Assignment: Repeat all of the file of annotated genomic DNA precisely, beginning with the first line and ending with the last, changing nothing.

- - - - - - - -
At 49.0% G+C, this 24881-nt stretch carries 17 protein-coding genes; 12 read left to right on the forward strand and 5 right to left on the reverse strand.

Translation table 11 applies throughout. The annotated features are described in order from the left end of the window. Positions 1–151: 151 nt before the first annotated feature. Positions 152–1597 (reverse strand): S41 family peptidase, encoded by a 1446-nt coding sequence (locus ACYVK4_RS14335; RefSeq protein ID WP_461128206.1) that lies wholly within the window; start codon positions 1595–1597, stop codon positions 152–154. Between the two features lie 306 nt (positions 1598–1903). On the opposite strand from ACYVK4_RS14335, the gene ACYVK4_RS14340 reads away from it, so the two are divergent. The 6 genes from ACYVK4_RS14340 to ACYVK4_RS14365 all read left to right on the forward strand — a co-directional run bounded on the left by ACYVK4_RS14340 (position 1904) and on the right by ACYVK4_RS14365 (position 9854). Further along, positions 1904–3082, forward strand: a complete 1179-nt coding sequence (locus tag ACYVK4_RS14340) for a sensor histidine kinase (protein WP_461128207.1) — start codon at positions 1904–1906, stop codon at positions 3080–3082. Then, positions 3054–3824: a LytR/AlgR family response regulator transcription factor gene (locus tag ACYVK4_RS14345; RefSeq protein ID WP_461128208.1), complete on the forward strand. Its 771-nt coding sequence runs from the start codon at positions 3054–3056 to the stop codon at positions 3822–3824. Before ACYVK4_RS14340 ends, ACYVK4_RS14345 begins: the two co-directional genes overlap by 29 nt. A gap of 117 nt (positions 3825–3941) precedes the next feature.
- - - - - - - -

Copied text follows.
At 49.0% G+C, this 24881-nt stretch carries 17 protein-coding genes; 12 read left to right on the forward strand and 5 right to left on the reverse strand.

Translation table 11 applies throughout. The annotated features are described in order from the left end of the window. Positions 1–151: 151 nt before the first annotated feature. Positions 152–1597 (reverse strand): S41 family peptidase, encoded by a 1446-nt coding sequence (locus ACYVK4_RS14335; RefSeq protein ID WP_461128206.1) that lies wholly within the window; start codon positions 1595–1597, stop codon positions 152–154. Between the two features lie 306 nt (positions 1598–1903). On the opposite strand from ACYVK4_RS14335, the gene ACYVK4_RS14340 reads away from it, so the two are divergent. The 6 genes from ACYVK4_RS14340 to ACYVK4_RS14365 all read left to right on the forward strand — a co-directional run bounded on the left by ACYVK4_RS14340 (position 1904) and on the right by ACYVK4_RS14365 (position 9854). Further along, positions 1904–3082, forward strand: a complete 1179-nt coding sequence (locus tag ACYVK4_RS14340) for a sensor histidine kinase (protein WP_461128207.1) — start codon at positions 1904–1906, stop codon at positions 3080–3082. Then, positions 3054–3824: a LytR/AlgR family response regulator transcription factor gene (locus tag ACYVK4_RS14345; RefSeq protein ID WP_461128208.1), complete on the forward strand. Its 771-nt coding sequence runs from the start codon at positions 3054–3056 to the stop codon at positions 3822–3824. Before ACYVK4_RS14340 ends, ACYVK4_RS14345 begins: the two co-directional genes overlap by 29 nt. A gap of 117 nt (positions 3825–3941) precedes the next feature.